Table Tennis Coaching Gifs

Here are some great gifs of top table tennis players you should study. I especially thought the third one was great in demonstrating how to do the reverse pendulum serve.  

Milwaukee Table Tennis Fundraiser

Here's the article. They will pit amateurs against pros (with creative handicaps) to raise money for Pathfinders Milwaukee, which provides shelter, counseling, education and other support to homeless and at-risk youth. Event takes place Oct. 17 at The Tent at Pier Wisconsin.

Table Tennis: The Sport That Makes You Use Your Brain the Most

Here's the article from Uberpong. I especially like the Albert Einstein Table Tennis graphic. Someone should turn that into a shirt. (Hello, Uberpong?)

Mouth Juggling Anyone?

Here it is, on the David Letterman Show under "Stupid Human Tricks."

Table Tennis Fail

Here's a video (3:27) of top players messing up. Study this one really hard, copy what you see, and play my students!

Non-Table Tennis - the Capclave Science Fiction Convention

This weekend I'll be commuting back and forth between coaching at MDTTC and the Capclave SF Convention, held about five minutes away in Gaithersburg, MD. (As some of you know, besides table tennis coaching and writing I'm also a science fiction & fantasy writer.) I'm on three panels, two of which I'm moderating. I'm also doing a reading. Below is my schedule. Here's my Capclave Bio. If you are in the area, come join us!

Friday 4:00-4:55 pm, Salons CDE
God Emperor of Capclave - The Politics and Religion Panel
Panelists: Brenda W. Clough, John G. Hemry, Larry Hodges (M), James Morrow, Brian Shaw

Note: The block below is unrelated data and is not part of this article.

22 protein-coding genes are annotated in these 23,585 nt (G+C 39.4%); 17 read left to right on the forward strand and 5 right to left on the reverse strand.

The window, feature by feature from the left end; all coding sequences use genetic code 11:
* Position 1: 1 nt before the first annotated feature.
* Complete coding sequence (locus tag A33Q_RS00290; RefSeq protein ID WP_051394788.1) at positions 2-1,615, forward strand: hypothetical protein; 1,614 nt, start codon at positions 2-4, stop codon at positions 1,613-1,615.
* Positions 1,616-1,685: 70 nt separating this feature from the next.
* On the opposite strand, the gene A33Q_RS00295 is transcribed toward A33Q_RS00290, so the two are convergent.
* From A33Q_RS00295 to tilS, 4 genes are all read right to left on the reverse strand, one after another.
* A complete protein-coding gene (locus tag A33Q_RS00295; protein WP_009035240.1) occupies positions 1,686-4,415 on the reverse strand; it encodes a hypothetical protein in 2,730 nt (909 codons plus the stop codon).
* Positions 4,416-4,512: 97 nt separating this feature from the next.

Verboten at the dinner table, but not here. How do authors' political perspectives and religion influence their writing? And what happens when an author's politics/religion starts influencing the real world (cue Ayn Rand)

Friday 9:00-9:55 pm, Rockville/Potomac Room
Amazon, Hero or Villain?
Panelists: Marilyn "Mattie" Brahen, Larry Hodges (M), John Edward Lawson, Kathryn Morrow
Debate: Amazon is good for its low prices, Kindle, and ease of shopping. Amazon is evil for killing off bookstores, taking more and more profit/control from writers/publishers, and for being so big

Saturday 12:00-12:55 pm, Rockville/Potomac Room
1001 Uses for an Unpublished Story
Panelists: Laura Anne Gilman, Larry Hodges, Victoria Janssen (M), Craig Alan Loewen, Alan Smale
Sometimes they sell,sometimes they don't, what do you do with your unsold stories? Do you ever write anything you know can't be sold? Do you mine the novel in your trunk?

Sunday 3:00-3:25 pm, Frederick Room
I'll be reading an excerpt from my upcoming novel, "The Giant Face in the Sky," a humorous fantasy that parodies the U.S.-Soviet Space race of the 1960s, but with sorcerers instead of astronauts. If there's time, I'll also read my "cult classic" short-short story, "The Bat Nerd," about a bat that thinks it's a superhero called Manbat.

Send us your own coaching news!